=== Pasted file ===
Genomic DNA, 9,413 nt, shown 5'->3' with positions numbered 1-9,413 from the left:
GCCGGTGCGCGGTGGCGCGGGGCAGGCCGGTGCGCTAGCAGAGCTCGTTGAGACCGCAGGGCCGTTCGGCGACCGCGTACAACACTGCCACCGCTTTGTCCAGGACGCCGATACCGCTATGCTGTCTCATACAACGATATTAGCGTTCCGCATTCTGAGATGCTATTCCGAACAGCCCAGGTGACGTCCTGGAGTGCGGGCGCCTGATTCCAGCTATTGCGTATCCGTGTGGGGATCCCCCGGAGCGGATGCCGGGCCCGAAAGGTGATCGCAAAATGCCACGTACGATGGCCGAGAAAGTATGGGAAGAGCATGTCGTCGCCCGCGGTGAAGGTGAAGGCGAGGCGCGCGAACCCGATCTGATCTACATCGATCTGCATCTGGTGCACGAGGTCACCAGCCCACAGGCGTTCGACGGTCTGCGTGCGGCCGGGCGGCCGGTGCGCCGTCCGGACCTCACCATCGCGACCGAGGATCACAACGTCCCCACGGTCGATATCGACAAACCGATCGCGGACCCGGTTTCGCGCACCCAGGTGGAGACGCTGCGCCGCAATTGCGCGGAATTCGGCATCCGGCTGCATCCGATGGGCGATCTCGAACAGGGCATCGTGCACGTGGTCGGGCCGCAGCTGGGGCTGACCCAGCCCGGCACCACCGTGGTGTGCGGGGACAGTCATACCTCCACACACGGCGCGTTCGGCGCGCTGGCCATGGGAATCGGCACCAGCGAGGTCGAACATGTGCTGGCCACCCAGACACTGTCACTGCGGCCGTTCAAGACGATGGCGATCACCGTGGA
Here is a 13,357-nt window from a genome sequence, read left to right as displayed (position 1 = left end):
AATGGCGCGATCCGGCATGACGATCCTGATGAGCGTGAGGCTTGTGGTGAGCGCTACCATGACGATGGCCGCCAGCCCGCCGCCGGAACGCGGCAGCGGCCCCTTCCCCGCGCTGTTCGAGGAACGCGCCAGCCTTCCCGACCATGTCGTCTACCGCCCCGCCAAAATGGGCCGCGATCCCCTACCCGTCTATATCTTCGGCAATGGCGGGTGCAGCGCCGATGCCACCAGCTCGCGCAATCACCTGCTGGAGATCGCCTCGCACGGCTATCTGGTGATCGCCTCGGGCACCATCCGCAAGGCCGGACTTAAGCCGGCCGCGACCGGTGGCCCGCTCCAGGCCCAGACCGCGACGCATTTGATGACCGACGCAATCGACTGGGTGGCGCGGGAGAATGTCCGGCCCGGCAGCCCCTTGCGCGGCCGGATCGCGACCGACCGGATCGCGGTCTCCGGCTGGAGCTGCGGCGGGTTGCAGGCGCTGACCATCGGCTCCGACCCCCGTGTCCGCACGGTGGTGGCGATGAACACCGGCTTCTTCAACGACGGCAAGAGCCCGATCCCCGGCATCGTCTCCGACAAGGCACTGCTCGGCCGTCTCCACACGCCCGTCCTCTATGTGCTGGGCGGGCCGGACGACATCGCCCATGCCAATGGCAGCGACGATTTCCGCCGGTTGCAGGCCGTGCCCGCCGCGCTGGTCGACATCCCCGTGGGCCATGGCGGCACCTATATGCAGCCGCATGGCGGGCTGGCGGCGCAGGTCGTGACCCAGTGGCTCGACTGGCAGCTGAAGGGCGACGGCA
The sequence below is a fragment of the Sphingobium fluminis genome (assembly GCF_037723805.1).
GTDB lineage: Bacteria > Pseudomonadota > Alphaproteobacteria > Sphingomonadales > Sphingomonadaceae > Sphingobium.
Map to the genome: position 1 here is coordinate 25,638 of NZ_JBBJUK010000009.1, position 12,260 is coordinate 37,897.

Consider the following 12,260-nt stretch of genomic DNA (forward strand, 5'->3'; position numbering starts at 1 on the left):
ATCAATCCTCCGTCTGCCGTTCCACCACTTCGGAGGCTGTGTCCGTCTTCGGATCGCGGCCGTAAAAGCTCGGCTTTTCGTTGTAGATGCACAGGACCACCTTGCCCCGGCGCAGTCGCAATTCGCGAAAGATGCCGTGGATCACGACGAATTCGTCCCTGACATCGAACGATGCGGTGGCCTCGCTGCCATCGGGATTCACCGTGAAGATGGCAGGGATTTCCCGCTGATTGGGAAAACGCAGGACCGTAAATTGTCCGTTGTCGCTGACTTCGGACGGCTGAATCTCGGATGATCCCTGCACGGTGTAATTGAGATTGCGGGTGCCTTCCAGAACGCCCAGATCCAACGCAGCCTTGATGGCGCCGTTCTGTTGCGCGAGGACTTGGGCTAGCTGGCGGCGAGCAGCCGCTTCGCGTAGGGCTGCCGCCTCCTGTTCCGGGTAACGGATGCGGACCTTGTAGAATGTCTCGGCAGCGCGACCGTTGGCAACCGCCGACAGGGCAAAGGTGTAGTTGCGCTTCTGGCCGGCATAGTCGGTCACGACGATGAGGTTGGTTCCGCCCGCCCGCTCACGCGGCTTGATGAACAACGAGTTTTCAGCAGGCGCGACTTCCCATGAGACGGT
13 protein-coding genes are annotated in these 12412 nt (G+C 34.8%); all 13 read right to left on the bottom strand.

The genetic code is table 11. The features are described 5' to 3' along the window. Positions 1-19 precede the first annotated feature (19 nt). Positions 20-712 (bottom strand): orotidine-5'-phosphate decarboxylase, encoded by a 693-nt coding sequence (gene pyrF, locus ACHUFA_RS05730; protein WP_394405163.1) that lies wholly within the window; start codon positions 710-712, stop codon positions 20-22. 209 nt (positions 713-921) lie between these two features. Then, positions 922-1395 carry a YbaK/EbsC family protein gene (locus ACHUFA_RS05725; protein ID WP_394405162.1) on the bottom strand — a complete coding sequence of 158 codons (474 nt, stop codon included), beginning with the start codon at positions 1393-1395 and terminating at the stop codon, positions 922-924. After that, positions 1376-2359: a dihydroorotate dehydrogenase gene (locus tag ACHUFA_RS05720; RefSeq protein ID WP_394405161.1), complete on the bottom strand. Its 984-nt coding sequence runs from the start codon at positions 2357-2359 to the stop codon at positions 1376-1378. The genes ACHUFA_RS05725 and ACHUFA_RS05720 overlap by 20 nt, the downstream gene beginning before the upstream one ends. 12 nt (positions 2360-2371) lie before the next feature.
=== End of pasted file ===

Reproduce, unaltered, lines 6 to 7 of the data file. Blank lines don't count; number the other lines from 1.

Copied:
GTDB lineage: Bacteria > Pseudomonadota > Alphaproteobacteria > Sphingomonadales > Sphingomonadaceae > Sphingobium.
Map to the genome: position 1 here is coordinate 25,638 of NZ_JBBJUK010000009.1, position 12,260 is coordinate 37,897.